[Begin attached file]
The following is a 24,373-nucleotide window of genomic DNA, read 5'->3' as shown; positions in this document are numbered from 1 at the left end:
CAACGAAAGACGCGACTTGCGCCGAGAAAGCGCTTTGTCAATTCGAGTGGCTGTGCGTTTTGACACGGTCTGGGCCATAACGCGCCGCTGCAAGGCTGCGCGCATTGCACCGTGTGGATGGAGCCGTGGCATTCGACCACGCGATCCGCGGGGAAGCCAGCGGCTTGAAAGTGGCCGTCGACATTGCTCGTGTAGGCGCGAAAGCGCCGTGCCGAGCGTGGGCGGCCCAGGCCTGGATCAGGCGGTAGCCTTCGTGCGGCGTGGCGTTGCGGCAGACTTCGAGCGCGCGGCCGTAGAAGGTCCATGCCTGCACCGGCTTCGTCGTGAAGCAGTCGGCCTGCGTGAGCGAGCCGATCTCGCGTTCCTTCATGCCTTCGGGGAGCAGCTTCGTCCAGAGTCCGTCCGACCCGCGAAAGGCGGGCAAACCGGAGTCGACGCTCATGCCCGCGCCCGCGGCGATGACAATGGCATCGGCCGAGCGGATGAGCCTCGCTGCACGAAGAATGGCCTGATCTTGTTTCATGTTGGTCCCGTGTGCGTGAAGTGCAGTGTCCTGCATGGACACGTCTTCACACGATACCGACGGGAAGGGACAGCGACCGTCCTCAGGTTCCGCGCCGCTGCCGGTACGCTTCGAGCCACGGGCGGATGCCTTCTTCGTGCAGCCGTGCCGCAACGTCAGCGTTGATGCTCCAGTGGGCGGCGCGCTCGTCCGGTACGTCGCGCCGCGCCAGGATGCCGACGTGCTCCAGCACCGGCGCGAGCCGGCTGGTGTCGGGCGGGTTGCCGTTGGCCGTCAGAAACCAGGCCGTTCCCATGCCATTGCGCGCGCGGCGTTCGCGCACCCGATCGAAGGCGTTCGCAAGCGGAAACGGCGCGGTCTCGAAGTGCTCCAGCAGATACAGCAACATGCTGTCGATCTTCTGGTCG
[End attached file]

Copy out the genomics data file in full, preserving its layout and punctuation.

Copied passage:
The following is a 24,373-nucleotide window of genomic DNA, read 5'->3' as shown; positions in this document are numbered from 1 at the left end:
CAACGAAAGACGCGACTTGCGCCGAGAAAGCGCTTTGTCAATTCGAGTGGCTGTGCGTTTTGACACGGTCTGGGCCATAACGCGCCGCTGCAAGGCTGCGCGCATTGCACCGTGTGGATGGAGCCGTGGCATTCGACCACGCGATCCGCGGGGAAGCCAGCGGCTTGAAAGTGGCCGTCGACATTGCTCGTGTAGGCGCGAAAGCGCCGTGCCGAGCGTGGGCGGCCCAGGCCTGGATCAGGCGGTAGCCTTCGTGCGGCGTGGCGTTGCGGCAGACTTCGAGCGCGCGGCCGTAGAAGGTCCATGCCTGCACCGGCTTCGTCGTGAAGCAGTCGGCCTGCGTGAGCGAGCCGATCTCGCGTTCCTTCATGCCTTCGGGGAGCAGCTTCGTCCAGAGTCCGTCCGACCCGCGAAAGGCGGGCAAACCGGAGTCGACGCTCATGCCCGCGCCCGCGGCGATGACAATGGCATCGGCCGAGCGGATGAGCCTCGCTGCACGAAGAATGGCCTGATCTTGTTTCATGTTGGTCCCGTGTGCGTGAAGTGCAGTGTCCTGCATGGACACGTCTTCACACGATACCGACGGGAAGGGACAGCGACCGTCCTCAGGTTCCGCGCCGCTGCCGGTACGCTTCGAGCCACGGGCGGATGCCTTCTTCGTGCAGCCGTGCCGCAACGTCAGCGTTGATGCTCCAGTGGGCGGCGCGCTCGTCCGGTACGTCGCGCCGCGCCAGGATGCCGACGTGCTCCAGCACCGGCGCGAGCCGGCTGGTGTCGGGCGGGTTGCCGTTGGCCGTCAGAAACCAGGCCGTTCCCATGCCATTGCGCGCGCGGCGTTCGCGCACCCGATCGAAGGCGTTCGCAAGCGGAAACGGCGCGGTCTCGAAGTGCTCCAGCAGATACAGCAACATGCTGTCGATCTTCTGGTCG